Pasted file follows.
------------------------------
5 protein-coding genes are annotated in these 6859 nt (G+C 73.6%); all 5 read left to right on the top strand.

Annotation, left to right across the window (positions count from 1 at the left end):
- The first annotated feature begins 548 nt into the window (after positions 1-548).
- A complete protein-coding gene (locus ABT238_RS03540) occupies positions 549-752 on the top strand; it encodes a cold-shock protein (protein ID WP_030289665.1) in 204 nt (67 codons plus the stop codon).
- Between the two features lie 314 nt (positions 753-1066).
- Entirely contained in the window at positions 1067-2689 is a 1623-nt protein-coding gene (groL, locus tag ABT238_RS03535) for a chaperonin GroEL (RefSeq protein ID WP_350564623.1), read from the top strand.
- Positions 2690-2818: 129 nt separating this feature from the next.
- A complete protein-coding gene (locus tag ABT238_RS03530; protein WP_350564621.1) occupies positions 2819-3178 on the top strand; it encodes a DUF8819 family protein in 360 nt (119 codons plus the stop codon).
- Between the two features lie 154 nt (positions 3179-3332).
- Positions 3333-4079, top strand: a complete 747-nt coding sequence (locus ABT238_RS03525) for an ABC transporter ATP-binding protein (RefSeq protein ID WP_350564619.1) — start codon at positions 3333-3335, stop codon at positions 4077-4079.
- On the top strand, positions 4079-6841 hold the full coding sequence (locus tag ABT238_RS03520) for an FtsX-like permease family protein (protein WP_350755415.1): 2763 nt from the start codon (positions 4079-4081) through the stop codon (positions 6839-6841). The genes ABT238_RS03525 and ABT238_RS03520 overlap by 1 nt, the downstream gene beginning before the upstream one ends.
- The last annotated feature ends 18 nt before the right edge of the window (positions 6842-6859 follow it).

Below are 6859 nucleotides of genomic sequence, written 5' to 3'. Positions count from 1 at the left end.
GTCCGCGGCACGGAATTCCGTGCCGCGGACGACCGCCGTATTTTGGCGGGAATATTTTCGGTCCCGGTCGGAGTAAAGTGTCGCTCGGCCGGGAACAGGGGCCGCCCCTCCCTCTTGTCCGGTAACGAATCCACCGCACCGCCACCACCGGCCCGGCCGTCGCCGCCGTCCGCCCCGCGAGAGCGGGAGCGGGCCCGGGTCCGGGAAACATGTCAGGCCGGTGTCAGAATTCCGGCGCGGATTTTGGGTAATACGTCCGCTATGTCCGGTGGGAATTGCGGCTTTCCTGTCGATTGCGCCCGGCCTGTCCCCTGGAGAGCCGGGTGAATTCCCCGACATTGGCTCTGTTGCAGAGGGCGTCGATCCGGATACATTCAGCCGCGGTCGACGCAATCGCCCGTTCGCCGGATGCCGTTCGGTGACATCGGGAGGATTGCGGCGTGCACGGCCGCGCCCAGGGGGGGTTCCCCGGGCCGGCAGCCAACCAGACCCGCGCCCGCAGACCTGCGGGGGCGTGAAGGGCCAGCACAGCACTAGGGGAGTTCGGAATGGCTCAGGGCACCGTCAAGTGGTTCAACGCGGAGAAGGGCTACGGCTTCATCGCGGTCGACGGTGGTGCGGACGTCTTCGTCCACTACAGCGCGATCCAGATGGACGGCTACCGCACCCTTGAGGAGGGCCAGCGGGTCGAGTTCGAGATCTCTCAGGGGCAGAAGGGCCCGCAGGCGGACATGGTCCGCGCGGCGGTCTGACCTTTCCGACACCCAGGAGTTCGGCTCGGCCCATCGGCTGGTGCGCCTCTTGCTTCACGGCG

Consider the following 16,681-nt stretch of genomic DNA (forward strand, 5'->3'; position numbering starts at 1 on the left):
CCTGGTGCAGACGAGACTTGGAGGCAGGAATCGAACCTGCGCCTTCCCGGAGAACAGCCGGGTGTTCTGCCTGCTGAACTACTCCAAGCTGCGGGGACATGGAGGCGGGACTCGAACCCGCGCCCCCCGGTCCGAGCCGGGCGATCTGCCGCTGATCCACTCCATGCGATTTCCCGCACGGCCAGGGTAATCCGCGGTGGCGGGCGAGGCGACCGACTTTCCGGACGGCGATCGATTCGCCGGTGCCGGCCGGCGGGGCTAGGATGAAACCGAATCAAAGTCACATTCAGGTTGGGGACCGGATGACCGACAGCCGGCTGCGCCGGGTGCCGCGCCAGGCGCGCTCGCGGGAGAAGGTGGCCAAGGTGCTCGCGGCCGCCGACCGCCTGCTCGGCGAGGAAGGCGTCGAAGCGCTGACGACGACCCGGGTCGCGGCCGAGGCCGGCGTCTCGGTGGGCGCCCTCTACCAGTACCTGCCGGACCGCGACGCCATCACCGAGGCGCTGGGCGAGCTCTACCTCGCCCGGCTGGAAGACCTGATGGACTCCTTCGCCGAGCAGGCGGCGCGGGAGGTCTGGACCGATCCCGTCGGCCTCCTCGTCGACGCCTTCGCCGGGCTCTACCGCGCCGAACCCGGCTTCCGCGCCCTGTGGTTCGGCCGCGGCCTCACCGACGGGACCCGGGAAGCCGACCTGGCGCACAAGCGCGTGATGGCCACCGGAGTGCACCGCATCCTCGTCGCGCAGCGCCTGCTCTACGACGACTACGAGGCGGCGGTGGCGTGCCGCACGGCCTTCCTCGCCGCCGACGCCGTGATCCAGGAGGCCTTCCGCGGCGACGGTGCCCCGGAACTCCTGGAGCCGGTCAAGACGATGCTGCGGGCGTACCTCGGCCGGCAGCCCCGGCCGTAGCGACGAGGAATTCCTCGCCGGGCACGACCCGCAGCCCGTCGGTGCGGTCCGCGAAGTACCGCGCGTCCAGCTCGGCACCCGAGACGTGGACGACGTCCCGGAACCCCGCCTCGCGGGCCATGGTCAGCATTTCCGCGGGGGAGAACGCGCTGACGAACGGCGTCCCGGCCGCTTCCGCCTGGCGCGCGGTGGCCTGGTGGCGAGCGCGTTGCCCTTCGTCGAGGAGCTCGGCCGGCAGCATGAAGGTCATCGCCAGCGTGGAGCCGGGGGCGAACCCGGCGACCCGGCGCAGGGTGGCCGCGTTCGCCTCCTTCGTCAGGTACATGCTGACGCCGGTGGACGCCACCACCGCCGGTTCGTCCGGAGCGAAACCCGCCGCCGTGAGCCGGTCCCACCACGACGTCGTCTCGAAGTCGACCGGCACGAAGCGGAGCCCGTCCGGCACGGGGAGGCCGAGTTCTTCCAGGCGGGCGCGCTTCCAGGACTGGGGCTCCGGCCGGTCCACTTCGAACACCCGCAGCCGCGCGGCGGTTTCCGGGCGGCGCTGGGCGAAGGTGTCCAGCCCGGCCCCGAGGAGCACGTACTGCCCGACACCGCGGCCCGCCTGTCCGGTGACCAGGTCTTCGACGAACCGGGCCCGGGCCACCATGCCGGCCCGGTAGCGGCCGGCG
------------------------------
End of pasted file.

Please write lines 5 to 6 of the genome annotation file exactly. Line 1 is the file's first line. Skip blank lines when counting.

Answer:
- Between the two features lie 314 nt (positions 753-1066).
- Entirely contained in the window at positions 1067-2689 is a 1623-nt protein-coding gene (groL, locus tag ABT238_RS03535) for a chaperonin GroEL (RefSeq protein ID WP_350564623.1), read from the top strand.